What you need to know
- YouTube has been hit with a new lawsuit in the UK, which alleges that it violated children's privacy laws.
- The class action style lawsuit seeks damages of more than £2.5 billion ($3.2 billion) from the Google-owned platform.
- Google paid a $170 million fine for YouTube's child privacy violations in the U.S. last year.
A class action style lawsuit has been filed against Google-owned video platform YouTube in the UK, alleging it of breaking children's privacy laws in the country and harvesting their data for advertisers. The representative action has been brought by law firm Hausfeld and Foxglove, a tech justice non-profit.
The lawsuit alleges that YouTube has violated the UK Data Protection Act and EU's General Data Protection Regulation (GDPR), which protect children's privacy rights. It seeks more than £2.5 billion ($3.2 billion) in damages for over 5 million British kids and their parents.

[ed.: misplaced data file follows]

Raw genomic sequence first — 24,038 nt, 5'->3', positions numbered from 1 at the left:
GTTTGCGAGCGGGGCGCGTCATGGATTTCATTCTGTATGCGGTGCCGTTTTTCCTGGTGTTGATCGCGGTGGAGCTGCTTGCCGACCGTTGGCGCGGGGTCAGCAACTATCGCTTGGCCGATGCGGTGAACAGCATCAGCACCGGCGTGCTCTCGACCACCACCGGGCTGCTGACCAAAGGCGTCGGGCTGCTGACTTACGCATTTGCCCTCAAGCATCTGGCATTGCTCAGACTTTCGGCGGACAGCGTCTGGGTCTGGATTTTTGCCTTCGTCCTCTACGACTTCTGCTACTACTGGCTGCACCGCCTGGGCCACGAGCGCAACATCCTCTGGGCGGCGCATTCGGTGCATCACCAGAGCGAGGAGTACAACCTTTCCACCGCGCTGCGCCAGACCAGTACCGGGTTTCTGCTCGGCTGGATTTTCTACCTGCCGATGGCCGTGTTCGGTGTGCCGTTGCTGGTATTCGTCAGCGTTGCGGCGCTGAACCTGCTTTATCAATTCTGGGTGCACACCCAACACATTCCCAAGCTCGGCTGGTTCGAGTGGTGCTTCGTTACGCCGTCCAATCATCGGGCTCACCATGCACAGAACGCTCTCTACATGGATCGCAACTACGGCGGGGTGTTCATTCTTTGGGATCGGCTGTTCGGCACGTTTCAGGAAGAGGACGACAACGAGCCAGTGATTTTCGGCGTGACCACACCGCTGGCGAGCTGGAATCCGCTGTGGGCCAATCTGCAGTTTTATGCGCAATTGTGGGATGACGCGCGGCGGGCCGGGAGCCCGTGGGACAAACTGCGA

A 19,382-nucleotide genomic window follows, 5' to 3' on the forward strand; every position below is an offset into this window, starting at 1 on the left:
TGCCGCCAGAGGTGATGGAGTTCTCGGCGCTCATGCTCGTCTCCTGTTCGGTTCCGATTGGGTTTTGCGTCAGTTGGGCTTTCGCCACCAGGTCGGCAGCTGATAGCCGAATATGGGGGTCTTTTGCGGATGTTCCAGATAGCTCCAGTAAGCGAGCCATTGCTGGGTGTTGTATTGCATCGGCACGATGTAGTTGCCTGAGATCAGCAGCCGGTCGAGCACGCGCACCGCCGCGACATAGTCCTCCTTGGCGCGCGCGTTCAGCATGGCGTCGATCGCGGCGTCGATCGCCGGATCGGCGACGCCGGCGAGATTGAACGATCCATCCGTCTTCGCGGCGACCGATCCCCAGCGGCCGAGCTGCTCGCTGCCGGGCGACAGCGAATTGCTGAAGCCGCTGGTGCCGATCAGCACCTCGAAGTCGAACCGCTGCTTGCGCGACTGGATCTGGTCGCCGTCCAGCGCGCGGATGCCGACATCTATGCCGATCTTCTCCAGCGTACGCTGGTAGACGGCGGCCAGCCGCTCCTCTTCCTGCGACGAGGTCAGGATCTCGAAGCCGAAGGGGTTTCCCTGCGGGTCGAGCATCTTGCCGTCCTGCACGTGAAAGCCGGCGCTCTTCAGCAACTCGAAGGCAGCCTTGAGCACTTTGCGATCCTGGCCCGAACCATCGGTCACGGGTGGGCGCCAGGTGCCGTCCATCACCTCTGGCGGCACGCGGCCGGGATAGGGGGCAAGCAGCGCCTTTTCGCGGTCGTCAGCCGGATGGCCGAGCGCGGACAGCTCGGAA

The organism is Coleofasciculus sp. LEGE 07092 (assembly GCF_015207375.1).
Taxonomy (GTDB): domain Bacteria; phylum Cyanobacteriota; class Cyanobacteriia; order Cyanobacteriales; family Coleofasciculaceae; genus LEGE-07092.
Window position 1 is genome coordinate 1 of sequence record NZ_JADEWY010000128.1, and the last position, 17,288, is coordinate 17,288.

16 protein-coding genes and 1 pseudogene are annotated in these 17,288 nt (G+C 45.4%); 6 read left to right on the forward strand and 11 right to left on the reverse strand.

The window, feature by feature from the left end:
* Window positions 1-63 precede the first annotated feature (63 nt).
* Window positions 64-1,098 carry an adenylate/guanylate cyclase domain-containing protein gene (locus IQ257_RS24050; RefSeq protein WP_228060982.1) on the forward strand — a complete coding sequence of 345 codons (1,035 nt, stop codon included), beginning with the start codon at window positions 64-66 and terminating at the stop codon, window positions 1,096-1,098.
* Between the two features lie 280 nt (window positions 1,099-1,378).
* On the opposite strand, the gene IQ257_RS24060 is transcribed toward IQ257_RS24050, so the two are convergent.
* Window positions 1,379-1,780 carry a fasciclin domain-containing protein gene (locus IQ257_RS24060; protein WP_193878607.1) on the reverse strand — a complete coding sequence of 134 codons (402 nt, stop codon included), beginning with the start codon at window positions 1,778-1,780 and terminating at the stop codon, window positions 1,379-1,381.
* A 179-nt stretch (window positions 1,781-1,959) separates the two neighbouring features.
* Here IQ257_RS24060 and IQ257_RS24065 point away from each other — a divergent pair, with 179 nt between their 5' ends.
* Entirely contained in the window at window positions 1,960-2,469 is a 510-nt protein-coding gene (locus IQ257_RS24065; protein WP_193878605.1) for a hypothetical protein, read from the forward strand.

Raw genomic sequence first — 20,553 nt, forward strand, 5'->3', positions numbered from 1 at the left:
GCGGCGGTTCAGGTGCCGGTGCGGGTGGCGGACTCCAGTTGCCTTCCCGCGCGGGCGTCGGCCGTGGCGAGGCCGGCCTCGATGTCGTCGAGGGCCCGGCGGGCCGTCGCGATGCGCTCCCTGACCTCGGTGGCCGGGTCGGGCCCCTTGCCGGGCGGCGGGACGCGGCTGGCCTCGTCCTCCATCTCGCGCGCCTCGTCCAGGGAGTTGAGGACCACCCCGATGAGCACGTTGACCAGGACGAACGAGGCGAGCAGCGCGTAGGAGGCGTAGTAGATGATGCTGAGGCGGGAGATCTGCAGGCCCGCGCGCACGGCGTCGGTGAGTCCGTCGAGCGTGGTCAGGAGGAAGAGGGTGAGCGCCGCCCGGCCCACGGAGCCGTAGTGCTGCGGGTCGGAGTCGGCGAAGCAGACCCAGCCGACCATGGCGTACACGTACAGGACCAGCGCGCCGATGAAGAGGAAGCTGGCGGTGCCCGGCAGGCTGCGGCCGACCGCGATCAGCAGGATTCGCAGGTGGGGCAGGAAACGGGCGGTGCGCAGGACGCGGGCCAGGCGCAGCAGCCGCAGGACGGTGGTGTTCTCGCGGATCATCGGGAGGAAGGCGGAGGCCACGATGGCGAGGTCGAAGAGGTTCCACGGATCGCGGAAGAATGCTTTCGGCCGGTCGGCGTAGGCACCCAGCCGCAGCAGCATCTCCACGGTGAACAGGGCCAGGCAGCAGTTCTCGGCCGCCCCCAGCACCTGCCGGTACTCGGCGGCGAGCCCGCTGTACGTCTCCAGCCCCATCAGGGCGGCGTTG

Duncan McCann, who is the representative claimant in the action, said in a statement:
My kids love YouTube, and I want them to be able to use it. But it isn't 'free' – we're paying for it with our private lives and our kids' mental health. I try to be relatively conscious of what's happening with my kids' data online, but even so it's just impossible to combat Google's lure and influence, which comes from its surveillance power. There's a massive power imbalance between us and them, and it needs to be fixed.
This is not the first time that YouTube has been accused of violating children's privacy. In September last year, the Federal Trade Commission fined Google $170 million for YouTube's violation of the Children's Online Privacy Protection Act (COPPA).
When asked for a response, a YouTube spokesperson told TechCrunch:
We don't comment on pending litigation. YouTube is not for children under the age of 13. We launched the YouTube Kids app as a dedicated destination for kids and are always working to better protect kids and families on YouTube.
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